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Dogwood Campaign Results
Volunteers have been tracking cloned lilacs for over 50 years, and these observations have been invaluable for documenting how plants are responding to a variable and changing climate. However, lilacs don't grow very well in the southernmost parts of the US. A dogwood was recently cloned for distribution in southeastern states to address part of this data gap, and Nature's Notebookparticipants began submitting observations in 2013.
Our 2015 Year End Summary webinar explains some of the patterns that were seen in observations of dogwoods and lilacs submitted to Nature's Notebook.
The graph below shows the timing of breaking leaf buds, flowers or flower buds, and open flowers for all cloned dogwoods monitored through Nature's Notebook in 2013 and 2014. Breaking leaf buds and open flowers occurred slightly later in 2014, and for a longer period of time. Observers reported flowers or flower buds slightly earlier than last year, and for a much longer period of time.
This may be attributed to the cold winter across most of the country, which likely affected the onset of leaf bud break and also may have caused aborted buds to remain on the tree for a long period of time. The flowers that did survive opened their petals later this year than last year.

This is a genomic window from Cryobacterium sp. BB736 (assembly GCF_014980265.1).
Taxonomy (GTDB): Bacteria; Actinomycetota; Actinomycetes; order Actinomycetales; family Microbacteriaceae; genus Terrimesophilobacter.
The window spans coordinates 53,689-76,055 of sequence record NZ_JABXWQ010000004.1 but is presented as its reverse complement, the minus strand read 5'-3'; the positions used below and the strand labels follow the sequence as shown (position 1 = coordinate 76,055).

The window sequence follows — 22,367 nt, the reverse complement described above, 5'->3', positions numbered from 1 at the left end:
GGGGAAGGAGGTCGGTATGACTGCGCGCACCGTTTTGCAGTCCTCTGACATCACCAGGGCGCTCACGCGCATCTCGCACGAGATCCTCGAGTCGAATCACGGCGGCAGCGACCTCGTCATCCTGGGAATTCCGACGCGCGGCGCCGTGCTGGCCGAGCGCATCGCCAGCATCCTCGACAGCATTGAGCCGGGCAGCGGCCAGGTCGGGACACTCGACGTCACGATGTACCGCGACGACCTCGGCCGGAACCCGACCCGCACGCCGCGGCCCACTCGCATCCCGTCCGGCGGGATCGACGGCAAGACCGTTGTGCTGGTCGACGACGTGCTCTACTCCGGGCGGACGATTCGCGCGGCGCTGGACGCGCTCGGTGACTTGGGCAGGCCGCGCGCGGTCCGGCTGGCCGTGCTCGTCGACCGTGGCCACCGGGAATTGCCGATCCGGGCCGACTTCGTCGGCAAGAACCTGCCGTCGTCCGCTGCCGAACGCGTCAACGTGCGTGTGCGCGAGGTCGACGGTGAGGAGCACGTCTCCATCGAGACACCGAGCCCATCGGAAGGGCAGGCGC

The map below shows that leaf-out and flowering were reported earlier in southern states than in northern states. Leaf-out in deciduous plants in temperate regions is very often cued by spring temperature, and as you know, we experienced warm temperatures much sooner in the South than in the North and Midwest this year.
The graph below shows the duration of 3 phenophases: breaking leaf buds, flowers/flower buds, and open flowers in 2013.
The map below shows the sites at which observers reported observations of breaking leaf bud in cloned and flowering dogwoods in 2013. The color gradient indicates the range for first reported date for breaking leaf bud at each site.
The graphs below show the number of records reported for breaking leaf buds and open flowers among registered cloned dogwood plants from January to June in 2013. In the top graph you can see that the proportion of breaking leaf buds peaked in March and then decreased in May and June. Open flowers were observed on dogwoods in March and April.